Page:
Clinical Reasoning (CR) Cycle by Levett-Jones

Clinical Integration Specialty Practice

Essay, 2018

6 Pages, Grade: 81.7


Clinical Integration Specialty Practice

Ms. M. reported to the Emergency Department following severe Right Lower Quadrant abdominal pain 2-3 days. Her treatment included with an emergency laparoscopic surgery to amputate her ruptured appendix. Her medical history revealed that she has asthma and depression. She is currently on Ventolin, Seretide and Sertraline to which she very compliant. On observation, M. presented with BP 95/45mmHg, HR 120, Temp 38.3°Celcius, RR 22/min and shallow and SpO2 95% on room air. She also reported nausea and centralised abdominal pain of 7-8 on a scale of 0 to10. The physical assessment indicated a bloated abdomen and general abdominal guarding. Further pathological examinations revealed elevated white blood cell (WBC) count and CRP.

Ms. M.’s nursing care will have to address her current medication as well as post-surgery medical needs. To ensure that is achieved, it is imperative that the nursing care provider makes use of Clinical Reasoning (CR) Cycle (Levett-Jones, 2013). Despite the lack of distinction among the eight steps of the CR cycle, they offer a valuable input in addressing nearly all the concerns of the patients. The CR cycle will confer various advantages to both the nurse and Ms. M.. To start with, it spells out ‘five rights’ of clinical reasoning which the nursing officer will use to gather the right cues necessary for appropriate nursing care at the right time anchored on correct interpretations (Levett-Jones et al., 2010).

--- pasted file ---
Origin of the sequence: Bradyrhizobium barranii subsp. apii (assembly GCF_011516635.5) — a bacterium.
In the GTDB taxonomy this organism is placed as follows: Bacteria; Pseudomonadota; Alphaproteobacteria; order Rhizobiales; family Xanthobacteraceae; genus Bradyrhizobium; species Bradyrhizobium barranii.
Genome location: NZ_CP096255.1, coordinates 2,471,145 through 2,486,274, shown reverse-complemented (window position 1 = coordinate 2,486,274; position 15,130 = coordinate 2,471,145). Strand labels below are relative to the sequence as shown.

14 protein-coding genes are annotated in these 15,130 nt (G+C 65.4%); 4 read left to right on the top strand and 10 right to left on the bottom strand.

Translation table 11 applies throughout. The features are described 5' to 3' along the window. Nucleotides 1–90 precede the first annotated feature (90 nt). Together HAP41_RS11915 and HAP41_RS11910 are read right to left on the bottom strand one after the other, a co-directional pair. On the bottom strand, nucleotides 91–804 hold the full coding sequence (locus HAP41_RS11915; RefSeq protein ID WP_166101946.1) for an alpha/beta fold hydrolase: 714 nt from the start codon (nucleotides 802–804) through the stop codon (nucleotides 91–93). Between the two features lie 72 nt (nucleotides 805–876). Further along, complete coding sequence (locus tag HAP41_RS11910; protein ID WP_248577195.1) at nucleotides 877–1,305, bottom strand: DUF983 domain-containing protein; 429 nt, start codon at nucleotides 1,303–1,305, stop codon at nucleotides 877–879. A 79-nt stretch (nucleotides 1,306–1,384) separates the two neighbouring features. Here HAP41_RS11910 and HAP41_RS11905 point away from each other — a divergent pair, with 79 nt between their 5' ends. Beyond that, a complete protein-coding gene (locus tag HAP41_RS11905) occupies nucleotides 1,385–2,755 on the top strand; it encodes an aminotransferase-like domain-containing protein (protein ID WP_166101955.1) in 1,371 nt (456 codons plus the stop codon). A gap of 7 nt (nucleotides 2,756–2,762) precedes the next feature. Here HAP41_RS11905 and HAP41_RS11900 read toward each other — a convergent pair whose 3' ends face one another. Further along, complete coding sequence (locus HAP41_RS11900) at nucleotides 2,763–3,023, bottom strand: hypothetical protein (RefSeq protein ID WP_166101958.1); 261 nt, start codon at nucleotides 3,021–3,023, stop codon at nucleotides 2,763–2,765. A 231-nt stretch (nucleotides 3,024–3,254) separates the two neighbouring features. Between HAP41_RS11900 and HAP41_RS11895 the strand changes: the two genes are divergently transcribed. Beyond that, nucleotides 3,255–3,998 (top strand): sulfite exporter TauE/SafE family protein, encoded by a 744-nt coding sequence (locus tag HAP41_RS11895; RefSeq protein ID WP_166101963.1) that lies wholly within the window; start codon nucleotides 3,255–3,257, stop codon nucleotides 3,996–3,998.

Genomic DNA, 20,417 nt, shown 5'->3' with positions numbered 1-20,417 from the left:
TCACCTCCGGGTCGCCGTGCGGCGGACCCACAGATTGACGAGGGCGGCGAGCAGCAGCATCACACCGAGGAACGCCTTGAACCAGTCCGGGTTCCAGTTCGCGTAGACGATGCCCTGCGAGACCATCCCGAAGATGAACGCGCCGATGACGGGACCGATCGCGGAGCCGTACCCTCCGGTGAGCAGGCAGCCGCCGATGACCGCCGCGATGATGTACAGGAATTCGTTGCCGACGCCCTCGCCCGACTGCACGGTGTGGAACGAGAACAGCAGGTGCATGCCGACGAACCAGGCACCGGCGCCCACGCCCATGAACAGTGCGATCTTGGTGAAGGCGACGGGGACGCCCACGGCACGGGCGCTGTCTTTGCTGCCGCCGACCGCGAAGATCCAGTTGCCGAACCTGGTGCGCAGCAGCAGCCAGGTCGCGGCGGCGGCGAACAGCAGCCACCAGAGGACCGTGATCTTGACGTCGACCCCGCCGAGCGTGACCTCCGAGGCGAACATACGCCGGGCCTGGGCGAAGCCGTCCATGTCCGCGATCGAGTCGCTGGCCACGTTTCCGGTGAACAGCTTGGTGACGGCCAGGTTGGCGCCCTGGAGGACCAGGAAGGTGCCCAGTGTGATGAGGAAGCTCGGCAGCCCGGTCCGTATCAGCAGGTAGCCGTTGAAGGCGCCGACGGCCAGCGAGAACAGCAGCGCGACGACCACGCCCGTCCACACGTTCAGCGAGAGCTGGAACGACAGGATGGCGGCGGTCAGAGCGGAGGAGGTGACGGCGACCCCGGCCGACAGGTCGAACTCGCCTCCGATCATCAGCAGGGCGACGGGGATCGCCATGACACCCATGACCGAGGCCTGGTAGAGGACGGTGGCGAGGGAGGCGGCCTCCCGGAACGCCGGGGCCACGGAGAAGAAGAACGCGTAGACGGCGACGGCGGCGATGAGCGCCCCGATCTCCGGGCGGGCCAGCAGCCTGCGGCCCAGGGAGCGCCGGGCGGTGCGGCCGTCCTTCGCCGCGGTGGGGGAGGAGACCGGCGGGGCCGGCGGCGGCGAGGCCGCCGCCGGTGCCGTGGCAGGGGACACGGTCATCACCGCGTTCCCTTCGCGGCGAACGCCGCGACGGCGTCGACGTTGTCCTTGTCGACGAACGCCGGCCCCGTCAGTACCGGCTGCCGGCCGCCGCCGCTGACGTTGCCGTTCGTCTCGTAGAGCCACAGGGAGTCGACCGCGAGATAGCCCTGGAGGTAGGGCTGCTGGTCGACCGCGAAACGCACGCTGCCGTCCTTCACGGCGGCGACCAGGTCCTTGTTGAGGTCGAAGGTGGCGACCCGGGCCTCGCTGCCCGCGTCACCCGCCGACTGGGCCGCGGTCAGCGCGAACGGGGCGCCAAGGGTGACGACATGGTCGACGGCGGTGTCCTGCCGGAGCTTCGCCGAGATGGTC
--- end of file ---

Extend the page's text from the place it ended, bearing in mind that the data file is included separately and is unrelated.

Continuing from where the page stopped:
Ms. M. belongs to a category of patients with complex health problems whose likelihood of becoming more seriously ill during hospitalization is higher. Nursing practitioners with a poor grasp of the CR skills are likely to fail in detecting imminent patient’s poor prognosis and likely to fail in rescuing them. It is imperative to prioritize these problems because addressing them all at once is tantamount to adverse patient outcomes. Management of pain secondary to the fall will take the first priority. The second priority will be given to addressing Ms. M.’s depression. The third priority will encompass guarding against complications through inter-disciplinary and multidisciplinary cooperation.

There are various post-operative goals that the nurse will need to focus on to enhance Ms. M.’s faster recovery as well as seal any possible loopholes for complications in the spirit of meeting the priorities aforementioned. These goals are outlined below:

i) Obtaining the right and relevant data, assess her general health; assess her health care needs during day one of hospitalization.

ii) Ms M.’s severe Right Lower Quadrant abdominal pain improves during the first week of hospitalization.

iii) Restore presence of bowel sounds within the first week of hospitalization

iv) Impart appropriate health teachings and more importantly undertake suitable nursing care in conjunction with Ms. M. ’s post-operative peritonitis following laparoscopic surgery for removal of a ruptured appendix.